RARE Daily

Intellia Raises $600 Million to Advance Gene Editing Therapeutic Pipeline

June 30, 2021

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Fresh on the heels of demonstrating proof of concept for its CRISPR/Cas9 technology for in vivo gene editing in patients with ATTR amyloidosis, Intellia Therapeutics raised $600 million in a follow-on offering as its shares hit an all time high.

Intellia priced the underwritten public offering of 4.1 million shares of its common stock at $145.00 per share. The company also granted the underwriters a 30-day option to purchase up to an additional 620,689 shares of its common stock, before deducting underwriting discounts and commissions and offering expenses.

Intellia and partner Regeneron Pharmaceuticals had just reported landmark data that supported the efficacy of in vivo CRISPR genome editing in humans. In a phase 1 dose escalation study in patients with transthyretin (ATTR) amyloidosis, a rare, progressive, and deadly disease in which mutations in the TTR gene cause the liver to produce misshapen transthyretin (TTR) protein that misfold and build up as amyloid in the body, a single intravenous infusion with Intellia’s NTLA-2001 led to dose-dependent reductions in serum TTR, with mean reductions of 52 percent among the three patients in the low dose group, and 87 percent among the three patients in the high dose group, including one patient with a 96 percent reduction.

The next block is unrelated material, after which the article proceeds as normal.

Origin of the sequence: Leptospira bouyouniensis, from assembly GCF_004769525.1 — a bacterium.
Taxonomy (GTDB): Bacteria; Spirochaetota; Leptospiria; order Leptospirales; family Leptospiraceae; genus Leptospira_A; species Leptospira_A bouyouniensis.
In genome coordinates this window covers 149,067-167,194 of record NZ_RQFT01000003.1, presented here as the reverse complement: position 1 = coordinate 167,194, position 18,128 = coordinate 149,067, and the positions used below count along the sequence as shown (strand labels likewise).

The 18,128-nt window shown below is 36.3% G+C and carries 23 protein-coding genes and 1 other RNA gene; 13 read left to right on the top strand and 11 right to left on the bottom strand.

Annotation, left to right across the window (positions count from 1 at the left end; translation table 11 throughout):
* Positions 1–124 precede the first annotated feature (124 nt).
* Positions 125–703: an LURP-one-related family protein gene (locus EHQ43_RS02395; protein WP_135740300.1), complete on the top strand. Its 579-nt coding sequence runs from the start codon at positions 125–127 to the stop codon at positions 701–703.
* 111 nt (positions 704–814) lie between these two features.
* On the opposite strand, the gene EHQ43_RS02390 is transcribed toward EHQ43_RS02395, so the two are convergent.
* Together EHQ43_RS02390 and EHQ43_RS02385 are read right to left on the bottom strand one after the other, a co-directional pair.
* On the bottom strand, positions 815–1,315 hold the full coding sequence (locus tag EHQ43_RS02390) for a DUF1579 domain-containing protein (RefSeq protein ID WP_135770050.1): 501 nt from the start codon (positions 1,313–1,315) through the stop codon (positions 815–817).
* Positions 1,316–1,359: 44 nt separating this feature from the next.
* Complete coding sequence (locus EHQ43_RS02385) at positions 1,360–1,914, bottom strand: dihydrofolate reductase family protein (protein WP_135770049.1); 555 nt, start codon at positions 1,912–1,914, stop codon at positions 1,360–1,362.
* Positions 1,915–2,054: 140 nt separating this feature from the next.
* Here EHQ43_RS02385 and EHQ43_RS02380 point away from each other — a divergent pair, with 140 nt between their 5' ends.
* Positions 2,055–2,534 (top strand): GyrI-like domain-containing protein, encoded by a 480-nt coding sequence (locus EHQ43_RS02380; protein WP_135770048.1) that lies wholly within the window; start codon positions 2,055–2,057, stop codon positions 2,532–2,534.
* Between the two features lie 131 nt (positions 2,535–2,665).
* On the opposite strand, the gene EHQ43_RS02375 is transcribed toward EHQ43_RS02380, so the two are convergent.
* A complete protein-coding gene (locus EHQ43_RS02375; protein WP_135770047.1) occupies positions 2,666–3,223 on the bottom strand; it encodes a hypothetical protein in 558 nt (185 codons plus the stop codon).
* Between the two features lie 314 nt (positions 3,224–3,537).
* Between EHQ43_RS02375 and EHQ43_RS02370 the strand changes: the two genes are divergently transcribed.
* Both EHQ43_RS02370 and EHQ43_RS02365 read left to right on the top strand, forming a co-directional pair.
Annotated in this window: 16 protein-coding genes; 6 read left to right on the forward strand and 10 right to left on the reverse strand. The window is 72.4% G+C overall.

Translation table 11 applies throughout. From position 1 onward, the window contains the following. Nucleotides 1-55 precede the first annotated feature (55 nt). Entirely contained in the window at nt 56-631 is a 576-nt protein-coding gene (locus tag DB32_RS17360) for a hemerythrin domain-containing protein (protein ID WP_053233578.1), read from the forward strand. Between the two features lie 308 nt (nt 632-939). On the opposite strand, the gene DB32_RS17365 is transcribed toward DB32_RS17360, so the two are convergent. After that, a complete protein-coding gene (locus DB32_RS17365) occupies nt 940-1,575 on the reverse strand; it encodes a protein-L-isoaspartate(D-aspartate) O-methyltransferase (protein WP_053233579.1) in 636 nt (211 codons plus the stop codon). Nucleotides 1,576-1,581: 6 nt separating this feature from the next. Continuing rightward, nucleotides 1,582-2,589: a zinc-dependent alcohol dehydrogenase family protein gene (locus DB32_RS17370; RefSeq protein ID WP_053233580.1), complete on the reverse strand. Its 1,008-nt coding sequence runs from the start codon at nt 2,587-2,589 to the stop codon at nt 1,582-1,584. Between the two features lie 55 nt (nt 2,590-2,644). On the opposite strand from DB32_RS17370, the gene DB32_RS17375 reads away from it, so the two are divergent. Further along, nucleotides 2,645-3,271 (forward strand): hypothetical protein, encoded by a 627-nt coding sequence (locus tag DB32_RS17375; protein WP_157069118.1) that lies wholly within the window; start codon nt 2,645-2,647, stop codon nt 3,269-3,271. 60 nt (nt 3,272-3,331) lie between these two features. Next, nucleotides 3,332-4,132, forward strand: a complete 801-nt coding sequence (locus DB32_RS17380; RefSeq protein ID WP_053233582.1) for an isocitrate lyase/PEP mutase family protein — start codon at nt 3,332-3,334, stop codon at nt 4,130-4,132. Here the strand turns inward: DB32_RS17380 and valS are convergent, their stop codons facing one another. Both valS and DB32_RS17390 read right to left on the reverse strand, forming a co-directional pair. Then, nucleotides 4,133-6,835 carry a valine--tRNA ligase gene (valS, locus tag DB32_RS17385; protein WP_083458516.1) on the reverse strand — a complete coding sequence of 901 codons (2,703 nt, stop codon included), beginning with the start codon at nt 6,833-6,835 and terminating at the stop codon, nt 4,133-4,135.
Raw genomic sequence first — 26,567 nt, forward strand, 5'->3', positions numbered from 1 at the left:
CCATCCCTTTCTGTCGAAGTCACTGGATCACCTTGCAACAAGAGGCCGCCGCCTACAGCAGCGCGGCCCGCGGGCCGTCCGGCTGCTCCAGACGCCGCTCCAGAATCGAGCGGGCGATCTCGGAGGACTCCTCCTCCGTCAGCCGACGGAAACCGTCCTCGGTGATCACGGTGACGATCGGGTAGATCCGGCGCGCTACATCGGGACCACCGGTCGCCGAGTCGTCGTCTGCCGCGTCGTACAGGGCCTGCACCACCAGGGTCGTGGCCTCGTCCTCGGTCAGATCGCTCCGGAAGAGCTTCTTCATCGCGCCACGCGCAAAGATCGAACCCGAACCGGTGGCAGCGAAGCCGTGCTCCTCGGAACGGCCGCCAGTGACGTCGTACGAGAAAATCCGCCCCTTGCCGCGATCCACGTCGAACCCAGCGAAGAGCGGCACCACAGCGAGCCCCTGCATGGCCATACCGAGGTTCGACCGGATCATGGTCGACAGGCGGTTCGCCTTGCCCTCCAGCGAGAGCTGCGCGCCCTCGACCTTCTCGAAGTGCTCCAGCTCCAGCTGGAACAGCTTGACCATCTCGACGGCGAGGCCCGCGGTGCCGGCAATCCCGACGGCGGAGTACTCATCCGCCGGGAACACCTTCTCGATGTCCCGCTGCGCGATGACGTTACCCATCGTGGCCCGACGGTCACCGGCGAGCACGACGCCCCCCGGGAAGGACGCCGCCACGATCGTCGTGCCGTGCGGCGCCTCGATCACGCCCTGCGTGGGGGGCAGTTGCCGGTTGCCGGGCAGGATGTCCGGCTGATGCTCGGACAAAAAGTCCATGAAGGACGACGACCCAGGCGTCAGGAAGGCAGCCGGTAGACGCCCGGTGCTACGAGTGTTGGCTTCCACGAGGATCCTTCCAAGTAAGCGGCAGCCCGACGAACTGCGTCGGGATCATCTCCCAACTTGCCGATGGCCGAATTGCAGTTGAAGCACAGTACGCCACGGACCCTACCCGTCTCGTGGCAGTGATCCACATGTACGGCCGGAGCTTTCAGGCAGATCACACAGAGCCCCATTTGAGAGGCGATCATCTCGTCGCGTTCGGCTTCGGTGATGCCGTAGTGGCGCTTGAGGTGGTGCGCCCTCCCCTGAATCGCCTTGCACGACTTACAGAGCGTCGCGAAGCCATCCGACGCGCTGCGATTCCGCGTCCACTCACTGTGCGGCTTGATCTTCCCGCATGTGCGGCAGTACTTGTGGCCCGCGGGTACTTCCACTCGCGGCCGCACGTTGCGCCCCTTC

NTLA-2001 is the first experimental CRISPR therapy candidate to be administered systemically to edit genes inside the human body. Intellia uses lipid nanoparticles to deliver a two-part genome editing system to the liver—a guide RNA specific to the disease-causing gene and a messenger RNA that encodes the Cas9 enzyme, which carries out the precision editing.

CRISPR has already been used effectively to treat sickle cell disease and beta-thalessemia, but in those cases, the gene editing took place outside the body, with the edited gene then being inserted back into the body.

Intellia is currently enrolling patients into part 3 of the dose escalation study, after which it plans to move into pivotal studies for both polyneuropathy and cardiomyopathy manifestations of ATTR amyloidosis.

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